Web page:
This may at some point grow into a larger discussion - perhaps a Melee Academy post (remember them?) or something of that sort.
But for now, it's just a brief observation I'd like to make.
In my younger days, especially running abstracted combat with systems like AD&D 1st edition, Rolemaster, and GURPS 1st edition using the mapless basic combat rules, combat generally took place in rooms.
PCs moved more-or-less as a group, and if they attacked the occupants of a room they did so by moving into the room. Fights took place inside a location.
These days, however, fighting in rooms is the exception. Running GURPS 4th edition with a group that emphasizes the details of advanced, tactical map sheet combat, our fights rarely take place in rooms.
They usually take place in hallways and doorways. Most of the fights the PCs have been in recently have been in chokepoints. Those chokepoints are doorways, narrowed placed in rooms in a few rare cases, and a lot of hallways. The PCs just refuse to fight where they can't narrow down the enemy to a maximum of 3 across unless that's the only way at all to fight . . . and then only if they want that fight for some special reason.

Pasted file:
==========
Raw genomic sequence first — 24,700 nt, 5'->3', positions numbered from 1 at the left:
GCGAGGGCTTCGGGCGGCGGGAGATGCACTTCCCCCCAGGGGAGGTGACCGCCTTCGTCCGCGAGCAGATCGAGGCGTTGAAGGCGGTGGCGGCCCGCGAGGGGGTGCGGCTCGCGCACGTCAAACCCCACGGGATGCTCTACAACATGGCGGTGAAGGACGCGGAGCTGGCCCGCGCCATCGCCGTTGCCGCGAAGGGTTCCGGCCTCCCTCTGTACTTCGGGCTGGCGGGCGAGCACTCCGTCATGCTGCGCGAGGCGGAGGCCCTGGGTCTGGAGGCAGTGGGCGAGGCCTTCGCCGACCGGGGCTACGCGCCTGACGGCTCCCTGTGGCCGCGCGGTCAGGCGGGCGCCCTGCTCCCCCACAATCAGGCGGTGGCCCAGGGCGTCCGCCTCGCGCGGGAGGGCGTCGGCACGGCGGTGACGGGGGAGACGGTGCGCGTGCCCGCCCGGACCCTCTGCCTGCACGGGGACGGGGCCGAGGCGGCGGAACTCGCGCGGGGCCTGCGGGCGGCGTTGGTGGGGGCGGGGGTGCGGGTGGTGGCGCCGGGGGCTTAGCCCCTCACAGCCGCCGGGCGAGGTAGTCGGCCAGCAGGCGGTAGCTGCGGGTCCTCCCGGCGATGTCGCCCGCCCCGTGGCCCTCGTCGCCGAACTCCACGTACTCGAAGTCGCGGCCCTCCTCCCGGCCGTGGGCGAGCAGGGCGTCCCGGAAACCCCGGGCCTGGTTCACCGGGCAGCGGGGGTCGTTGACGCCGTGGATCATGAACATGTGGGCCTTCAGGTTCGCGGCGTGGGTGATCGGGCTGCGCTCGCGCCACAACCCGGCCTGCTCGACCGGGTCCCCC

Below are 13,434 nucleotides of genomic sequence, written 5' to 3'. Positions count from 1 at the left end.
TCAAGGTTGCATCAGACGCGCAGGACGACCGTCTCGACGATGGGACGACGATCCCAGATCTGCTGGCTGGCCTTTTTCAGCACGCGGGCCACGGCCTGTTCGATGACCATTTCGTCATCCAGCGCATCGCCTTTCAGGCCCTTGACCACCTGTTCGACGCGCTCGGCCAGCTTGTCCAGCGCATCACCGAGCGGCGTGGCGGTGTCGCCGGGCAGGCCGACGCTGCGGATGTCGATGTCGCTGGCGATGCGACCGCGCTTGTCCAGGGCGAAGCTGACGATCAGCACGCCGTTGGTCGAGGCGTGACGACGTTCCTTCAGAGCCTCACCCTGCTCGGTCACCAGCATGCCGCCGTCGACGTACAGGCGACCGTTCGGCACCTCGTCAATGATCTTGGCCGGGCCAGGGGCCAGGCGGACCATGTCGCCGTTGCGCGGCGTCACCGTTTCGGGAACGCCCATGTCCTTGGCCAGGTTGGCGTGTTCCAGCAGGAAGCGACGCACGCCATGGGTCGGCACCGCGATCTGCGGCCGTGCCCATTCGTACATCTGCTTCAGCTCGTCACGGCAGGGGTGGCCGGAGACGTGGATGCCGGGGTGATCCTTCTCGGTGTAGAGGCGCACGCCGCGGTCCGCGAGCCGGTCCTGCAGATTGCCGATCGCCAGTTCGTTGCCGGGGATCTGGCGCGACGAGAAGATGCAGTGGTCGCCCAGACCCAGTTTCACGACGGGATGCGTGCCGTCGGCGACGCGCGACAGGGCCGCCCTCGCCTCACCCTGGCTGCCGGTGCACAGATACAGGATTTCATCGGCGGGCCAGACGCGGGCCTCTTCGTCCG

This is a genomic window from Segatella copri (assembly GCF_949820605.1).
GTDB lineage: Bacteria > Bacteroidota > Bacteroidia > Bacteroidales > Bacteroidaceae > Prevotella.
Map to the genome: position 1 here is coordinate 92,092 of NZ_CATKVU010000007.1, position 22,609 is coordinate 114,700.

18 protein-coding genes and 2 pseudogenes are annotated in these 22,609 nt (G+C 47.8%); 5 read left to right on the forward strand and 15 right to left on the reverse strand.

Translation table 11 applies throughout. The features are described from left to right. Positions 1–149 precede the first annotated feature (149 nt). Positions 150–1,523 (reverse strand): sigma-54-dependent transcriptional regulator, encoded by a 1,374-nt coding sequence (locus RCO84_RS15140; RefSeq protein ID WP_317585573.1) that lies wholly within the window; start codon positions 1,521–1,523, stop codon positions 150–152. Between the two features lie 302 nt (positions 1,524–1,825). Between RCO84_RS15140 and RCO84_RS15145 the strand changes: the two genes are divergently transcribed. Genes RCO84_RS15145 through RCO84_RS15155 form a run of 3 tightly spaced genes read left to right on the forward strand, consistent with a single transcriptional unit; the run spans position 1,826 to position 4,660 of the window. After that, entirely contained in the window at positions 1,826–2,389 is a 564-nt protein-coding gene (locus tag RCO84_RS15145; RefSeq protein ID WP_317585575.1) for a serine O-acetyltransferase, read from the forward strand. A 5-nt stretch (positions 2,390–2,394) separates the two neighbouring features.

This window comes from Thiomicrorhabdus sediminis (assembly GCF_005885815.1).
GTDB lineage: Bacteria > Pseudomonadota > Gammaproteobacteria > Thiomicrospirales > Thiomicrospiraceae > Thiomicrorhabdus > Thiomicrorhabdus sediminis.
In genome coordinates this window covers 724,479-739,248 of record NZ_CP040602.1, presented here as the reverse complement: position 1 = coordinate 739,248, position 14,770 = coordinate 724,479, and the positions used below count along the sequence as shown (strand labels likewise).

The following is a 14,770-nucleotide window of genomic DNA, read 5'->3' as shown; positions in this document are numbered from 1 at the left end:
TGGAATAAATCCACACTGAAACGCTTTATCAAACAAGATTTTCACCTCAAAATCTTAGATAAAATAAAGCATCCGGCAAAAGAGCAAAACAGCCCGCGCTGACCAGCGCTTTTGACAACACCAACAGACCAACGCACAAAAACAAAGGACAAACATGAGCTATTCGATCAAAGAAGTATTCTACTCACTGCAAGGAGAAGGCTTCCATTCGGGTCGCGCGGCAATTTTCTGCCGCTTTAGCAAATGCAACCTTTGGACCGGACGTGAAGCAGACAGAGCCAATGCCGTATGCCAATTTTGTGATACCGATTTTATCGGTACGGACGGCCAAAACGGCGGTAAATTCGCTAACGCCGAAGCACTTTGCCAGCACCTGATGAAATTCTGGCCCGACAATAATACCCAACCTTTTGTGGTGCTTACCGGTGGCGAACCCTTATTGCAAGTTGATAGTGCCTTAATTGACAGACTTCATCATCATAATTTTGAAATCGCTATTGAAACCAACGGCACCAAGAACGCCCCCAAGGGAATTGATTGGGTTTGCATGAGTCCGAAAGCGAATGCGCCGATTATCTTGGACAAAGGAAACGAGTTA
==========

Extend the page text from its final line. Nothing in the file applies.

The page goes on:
GURPS generally rewards this . . . but it's interesting. Rooms aren't combat locations until the enemy can stand off and ignore ranged and spell attacks for an unlimited amount of time. Or can inflict so much pain, so quickly, that the PCs have to move into the room. Even in the latter case, the foe is often unable to force the issue unless the PCs really decide they must win the fight quickly. Given the relative caution of my current group, this means fights in hallways and disengagements otherwise. It's an interesting change from how we used to see RPG combat.
It's an interesting change from a general melee to a fight between tight formations of extreme tactical precision.